Hypertension and nephrology

[Causes of and therapeutic opportunities in resistant hypertension]

SIMONYI Gábor, GENCSI Kristína

[Hypertension is an independent cardiovascular risk factor and one of the most frequent diseases in Hungary. In the treatment of hypertensive patients usually more than two drugs are needed for the appropriate blood pressure control. Resistant hypertension (RH) is defined when blood pressure remains above target value despite full doses of antihypertensive medications, which consist of at least three different classes of drugs including a diuretic administered in maximal doses. The frequency of RH can reach 20-30% among hypertensive patients. RH increases the cardiovascular risk because of the lack of target blood pressure. RH is multifactorial and it is important to exclude pseudo-resistant hypertension (e.g. poor compliance, white coat effect). In the background of RH we can find lifestyle factors (e.g. obesity, excessive salt intake, alcoholism, etc.) and a variety of drugs (e.g. non-steroids, corticosteroids, sympathomimetics). In the pathogenesis of RH the increased activity of the sympathetic nervous system has an important role. In the treatment of RH we should manage lifestyle factors and it is important to assess the drugs and diseases (e.g. sleep apnea, chronic kidney disease, diabetes mellitus) which may cause increased blood pressure. It is no exact recommendations for the treatment of RH. Therapy often consists of 4-5 various drugs in combination. An important role has the device therapy of RH in recent years (e.g. stimulation of the carotid baroreceptors and renal denervation) as well.]

All articles in the issue

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Clinical Oncology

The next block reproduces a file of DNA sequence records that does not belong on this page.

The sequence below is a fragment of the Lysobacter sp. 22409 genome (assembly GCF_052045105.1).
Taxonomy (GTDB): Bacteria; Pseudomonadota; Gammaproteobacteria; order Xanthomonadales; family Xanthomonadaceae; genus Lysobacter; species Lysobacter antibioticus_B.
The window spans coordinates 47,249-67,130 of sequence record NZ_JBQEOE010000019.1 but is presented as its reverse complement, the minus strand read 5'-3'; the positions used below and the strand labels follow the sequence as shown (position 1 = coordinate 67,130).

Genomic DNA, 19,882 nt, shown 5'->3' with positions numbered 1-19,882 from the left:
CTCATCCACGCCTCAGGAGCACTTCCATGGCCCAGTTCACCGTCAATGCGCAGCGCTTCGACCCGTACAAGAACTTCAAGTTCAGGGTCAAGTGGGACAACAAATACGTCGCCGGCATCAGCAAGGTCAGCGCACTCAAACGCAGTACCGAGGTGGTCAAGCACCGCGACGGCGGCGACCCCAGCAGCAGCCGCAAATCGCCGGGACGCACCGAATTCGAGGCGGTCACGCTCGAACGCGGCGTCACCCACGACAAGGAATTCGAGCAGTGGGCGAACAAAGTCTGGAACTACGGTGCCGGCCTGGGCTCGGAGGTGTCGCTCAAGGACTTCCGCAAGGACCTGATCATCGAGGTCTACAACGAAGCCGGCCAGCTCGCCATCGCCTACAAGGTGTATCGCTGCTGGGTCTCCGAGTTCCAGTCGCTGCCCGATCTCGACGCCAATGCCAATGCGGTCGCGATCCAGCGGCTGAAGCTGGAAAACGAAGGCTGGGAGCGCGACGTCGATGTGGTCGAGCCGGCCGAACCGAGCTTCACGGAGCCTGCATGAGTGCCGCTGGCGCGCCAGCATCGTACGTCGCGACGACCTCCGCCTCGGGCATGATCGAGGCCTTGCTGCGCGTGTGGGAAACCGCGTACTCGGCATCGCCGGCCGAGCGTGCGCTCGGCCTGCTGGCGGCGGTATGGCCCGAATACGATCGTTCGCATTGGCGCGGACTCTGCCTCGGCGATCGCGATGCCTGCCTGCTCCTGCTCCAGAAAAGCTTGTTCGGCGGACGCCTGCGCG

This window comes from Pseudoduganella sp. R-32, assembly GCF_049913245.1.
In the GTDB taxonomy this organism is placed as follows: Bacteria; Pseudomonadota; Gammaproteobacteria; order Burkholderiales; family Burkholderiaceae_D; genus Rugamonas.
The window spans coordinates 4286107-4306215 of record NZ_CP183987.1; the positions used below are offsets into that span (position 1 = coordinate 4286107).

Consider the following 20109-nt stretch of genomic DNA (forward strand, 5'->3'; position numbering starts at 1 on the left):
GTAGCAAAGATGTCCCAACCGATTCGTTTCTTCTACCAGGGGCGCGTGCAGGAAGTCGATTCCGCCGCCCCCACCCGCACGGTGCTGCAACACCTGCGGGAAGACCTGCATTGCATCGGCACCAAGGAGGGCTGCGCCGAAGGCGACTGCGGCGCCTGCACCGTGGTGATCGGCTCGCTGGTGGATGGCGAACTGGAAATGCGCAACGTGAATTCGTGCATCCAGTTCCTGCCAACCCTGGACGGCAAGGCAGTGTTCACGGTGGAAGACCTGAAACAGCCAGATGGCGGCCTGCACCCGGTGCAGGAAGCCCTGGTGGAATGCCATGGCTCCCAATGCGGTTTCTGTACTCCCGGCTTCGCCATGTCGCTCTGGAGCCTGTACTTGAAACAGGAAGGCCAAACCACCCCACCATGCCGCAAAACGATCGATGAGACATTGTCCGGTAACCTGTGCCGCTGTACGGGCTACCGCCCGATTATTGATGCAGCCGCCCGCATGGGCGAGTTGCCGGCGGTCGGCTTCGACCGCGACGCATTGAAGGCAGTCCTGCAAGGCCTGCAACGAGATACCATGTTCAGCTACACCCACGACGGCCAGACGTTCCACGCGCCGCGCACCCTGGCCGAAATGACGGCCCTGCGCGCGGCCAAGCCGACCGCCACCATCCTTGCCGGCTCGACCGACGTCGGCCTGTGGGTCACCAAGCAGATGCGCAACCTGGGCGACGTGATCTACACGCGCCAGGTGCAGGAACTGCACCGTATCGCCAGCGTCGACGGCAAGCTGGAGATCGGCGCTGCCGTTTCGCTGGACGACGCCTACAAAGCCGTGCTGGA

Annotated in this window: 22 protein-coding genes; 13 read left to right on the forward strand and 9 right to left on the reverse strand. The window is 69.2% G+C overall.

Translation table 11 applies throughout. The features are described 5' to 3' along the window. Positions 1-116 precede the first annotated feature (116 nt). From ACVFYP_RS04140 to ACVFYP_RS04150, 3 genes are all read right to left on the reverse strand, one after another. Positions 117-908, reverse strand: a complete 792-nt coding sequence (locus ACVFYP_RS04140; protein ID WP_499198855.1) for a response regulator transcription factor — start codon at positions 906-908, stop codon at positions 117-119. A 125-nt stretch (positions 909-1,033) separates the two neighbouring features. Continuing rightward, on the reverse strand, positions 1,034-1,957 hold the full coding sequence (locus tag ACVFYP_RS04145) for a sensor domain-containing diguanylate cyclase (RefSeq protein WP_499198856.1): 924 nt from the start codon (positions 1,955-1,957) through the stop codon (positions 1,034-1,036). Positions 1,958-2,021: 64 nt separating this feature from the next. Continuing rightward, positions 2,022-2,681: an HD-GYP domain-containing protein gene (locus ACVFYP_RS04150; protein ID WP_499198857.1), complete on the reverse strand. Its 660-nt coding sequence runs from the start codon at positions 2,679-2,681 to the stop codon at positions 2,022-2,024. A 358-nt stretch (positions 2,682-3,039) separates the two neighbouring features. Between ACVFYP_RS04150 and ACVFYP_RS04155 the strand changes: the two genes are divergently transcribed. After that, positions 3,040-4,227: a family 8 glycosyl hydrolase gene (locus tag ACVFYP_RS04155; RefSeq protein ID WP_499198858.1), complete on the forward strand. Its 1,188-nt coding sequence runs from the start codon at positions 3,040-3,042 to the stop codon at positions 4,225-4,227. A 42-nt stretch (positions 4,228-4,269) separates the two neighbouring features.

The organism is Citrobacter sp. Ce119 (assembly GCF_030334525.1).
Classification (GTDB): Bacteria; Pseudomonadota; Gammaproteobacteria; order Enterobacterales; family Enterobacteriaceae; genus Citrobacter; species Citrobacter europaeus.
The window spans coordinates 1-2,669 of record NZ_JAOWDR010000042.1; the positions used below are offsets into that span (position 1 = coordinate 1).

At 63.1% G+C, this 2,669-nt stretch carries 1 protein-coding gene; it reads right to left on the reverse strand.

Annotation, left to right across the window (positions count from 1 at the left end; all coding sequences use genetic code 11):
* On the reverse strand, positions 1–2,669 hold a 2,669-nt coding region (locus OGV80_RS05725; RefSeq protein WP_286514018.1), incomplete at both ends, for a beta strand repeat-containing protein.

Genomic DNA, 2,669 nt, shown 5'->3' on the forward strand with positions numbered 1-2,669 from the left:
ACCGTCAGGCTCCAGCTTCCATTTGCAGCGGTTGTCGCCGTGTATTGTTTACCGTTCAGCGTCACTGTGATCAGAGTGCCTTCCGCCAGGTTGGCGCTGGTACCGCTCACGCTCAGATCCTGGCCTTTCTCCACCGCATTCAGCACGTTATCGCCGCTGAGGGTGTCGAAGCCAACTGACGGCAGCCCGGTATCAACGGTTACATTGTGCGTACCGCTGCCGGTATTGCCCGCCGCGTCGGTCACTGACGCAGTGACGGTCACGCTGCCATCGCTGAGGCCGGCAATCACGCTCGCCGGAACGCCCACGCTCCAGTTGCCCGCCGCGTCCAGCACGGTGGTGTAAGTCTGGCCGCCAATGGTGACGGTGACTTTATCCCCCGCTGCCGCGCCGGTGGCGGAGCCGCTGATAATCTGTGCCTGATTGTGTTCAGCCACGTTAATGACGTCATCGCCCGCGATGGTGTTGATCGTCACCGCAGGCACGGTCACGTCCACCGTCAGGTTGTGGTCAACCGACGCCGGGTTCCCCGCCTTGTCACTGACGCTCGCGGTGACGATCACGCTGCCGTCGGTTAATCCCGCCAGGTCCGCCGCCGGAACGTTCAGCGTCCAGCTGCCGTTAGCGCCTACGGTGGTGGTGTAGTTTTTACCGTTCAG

[How long the colorectal cancer should be treated?]


[Colorectal cancer is one of the leading cancer-related death worldwide. The optimal treatment duration of metastatic colorectal cancer depends on the individual treatment aim and it should be decided by an onco-team and by the patient. In this review several actual issues will be discussed, like the optimal duration of therapy to reach the secondary resection, the accepted response rate and best treatment strategy in case of non-operable colorectal cancer. Furthermore, emphasis is given to the most useful endpoints to evaluate different therapeutic approaches.]

Clinical Neuroscience

The evaluation of the relationship between risk factors and prognosis in intracerebral hemorrhage patients

SONGUL Senadim, MURAT Cabalar, VILDAN Yayla, ANIL Bulut

Objective - Patients were assessed in terms of risk factors, hematoma size and localization, the effects of spontaneous intracerebral hemorrhage (ICH) on mortality and morbidity, and post-stroke depression. Materials and methods - The present study evaluated the demographic data, risk factors, and neurological examinations of 216 ICH patients. The diagnosis, volume, localization, and ventricular extension of the hematomas were determined using computed tomography scans. The mortality rate through the first 30 days was evaluated using ICH score and ICH grading scale. The Modified Rankin Scale (mRS) was used to determine the dependency status and functional recovery of each patient, and the Hamilton Depression Rating Scale was administered to assess the psychosocial status of each patient. Results - The mean age of the patients was 65.3±14.5 years. The most common locations of the ICH lesions were as follows: lobar (28.3%), thalamus (26.4%), basal ganglia (24.0%), cerebellum (13.9%), and brainstem (7.4%). The average hematoma volume was 15.8±23.8 cm3; a ventricular extension of the hemorrhage developed in 34.4% of the patients, a midline shift in 28.7%, and perihematomal edema, as the most frequently occurring complication, in 27.8%. Over the 6-month follow-up period, 57.9% of patients showed a poor prognosis (mRS: ≥3), while 42.1% showed a good prognosis (mRS: <3). The mortality rate over the first 30 days was significantly higher in patients with a low Glasgow Coma Scale (GCS) score at admission, a large hematoma volume, and ventricular extension of the hemorrhage (p=0.0001). In the poor prognosis group, the presence of moderate depression (39.13%) was significantly higher than in the good prognosis group (p=0.0001). Conclusion - Determination and evaluation of the factors that could influence the prognosis and mortality of patients with ICH is crucial for the achievement of more effective patient management and improved quality of life.

Clinical Neuroscience


SZŰCS Anna, LALIT Narula, RÁSONYI György, BARCS Gábor, BÓNÉ Beáta, HALÁSZ Péter, JANSZKY József